What civilian lawyers might do that are not governed by these military regulations/laws is completely irrelevant.

Says the "Dog"
3.5.2007 9:39pm
John (mail):
Is there a gag order in the gitmo cases? If not, why shouldn't the guy have the same freedom to jabber about his case as regular defense lawyers occasionally do? I understand that the UCMJ puts some restrictions on what he can say, and he should be urged (intimidated?) to refrain from violating the UCMJ, but otherwise, I don't see what he's doing wrong legally.

Perhaps he sees himself imitating Wm. Kuntsler &his ilk, who were never at a loss for words about their cases and clients--not always to their clients' advantage, I would add, but also not in violation of any law.
3.5.2007 9:42pm
Bill Poser (mail) (www):
This is not an ordinary case. The Bush Administration has done everything it can to keep the treatment of the detainees outside the rule of law and such rights as they have been accorded are due in considerable part to political pressure. Were Major Mori to restrict himself to legal representation in the narrow sense he would not be doing his duty as an advocate. Moreover, there has been no suggestion that Mori has been anything other than dilligent in his representation. Colonel Davis just doesn't like the fact that some military attorneys have the guts to stand up to his kangaroo courts.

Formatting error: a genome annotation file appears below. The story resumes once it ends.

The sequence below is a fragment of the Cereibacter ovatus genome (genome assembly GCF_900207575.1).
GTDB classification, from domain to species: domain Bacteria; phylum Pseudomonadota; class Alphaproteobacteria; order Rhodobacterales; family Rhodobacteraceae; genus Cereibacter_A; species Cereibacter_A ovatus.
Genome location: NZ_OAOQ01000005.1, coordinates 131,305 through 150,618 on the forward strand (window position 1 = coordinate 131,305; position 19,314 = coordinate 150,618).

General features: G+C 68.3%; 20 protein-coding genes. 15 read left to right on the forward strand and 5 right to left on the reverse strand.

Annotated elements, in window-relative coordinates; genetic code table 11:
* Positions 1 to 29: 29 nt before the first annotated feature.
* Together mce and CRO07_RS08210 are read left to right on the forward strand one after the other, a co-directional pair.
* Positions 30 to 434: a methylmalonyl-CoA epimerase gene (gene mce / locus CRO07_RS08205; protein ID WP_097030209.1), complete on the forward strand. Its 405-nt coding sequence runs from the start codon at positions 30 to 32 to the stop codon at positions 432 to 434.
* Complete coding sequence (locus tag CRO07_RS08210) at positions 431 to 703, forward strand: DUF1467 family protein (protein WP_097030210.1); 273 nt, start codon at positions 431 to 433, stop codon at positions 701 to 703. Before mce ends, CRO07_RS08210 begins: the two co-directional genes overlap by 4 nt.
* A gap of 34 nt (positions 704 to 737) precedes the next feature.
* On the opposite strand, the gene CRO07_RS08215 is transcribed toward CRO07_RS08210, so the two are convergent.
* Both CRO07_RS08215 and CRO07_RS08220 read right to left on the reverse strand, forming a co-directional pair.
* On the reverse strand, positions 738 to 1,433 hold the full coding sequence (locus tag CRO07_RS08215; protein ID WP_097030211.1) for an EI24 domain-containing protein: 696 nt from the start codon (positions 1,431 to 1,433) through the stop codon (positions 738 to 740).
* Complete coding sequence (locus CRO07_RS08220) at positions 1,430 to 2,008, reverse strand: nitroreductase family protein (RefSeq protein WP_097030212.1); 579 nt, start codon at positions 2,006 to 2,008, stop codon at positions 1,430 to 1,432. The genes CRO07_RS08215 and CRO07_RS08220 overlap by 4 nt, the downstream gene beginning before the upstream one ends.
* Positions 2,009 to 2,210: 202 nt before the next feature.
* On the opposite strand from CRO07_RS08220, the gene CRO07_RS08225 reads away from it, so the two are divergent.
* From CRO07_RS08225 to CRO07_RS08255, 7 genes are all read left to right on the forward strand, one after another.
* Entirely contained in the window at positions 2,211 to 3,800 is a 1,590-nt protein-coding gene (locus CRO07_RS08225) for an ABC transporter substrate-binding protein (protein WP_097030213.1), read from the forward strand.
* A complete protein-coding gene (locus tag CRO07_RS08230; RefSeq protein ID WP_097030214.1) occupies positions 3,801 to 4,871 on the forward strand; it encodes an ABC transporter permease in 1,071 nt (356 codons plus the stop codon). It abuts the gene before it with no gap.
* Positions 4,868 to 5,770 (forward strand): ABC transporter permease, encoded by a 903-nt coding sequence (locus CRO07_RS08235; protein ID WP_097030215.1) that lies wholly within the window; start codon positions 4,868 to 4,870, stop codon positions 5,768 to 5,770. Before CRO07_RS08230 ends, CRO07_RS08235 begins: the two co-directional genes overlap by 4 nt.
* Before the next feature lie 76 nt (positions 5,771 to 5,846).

3.5.2007 9:43pm
Jim Rhoads (mail):
As a former military lawyer, I think both lawyers should button their respective lips.

I agree with Jonathan's assessment that Davis's comments do not rise to the level of Stimson's ill chosen comments. But, as the chief prosecutor, it is, IMO, not his place to criticise one of his opponents. That smacks of command incluence for one thing, and is generally quite ineffective for another.

That, however, does not excuse Davis for trying his case in the Australian Press.
3.5.2007 9:43pm
UglyDuckling (mail):

I'm confused as to whether you're being intellectually dishonest or simply naive. The two situations aren't identical, but there are obvious parallels.

For example: Stimson attempted to intimidate lawyers into ceasing the representation of detainees. Mori is alleging that Davis is attempting to intimidate him (through threat of prosecution) into ceasing his representation of his client.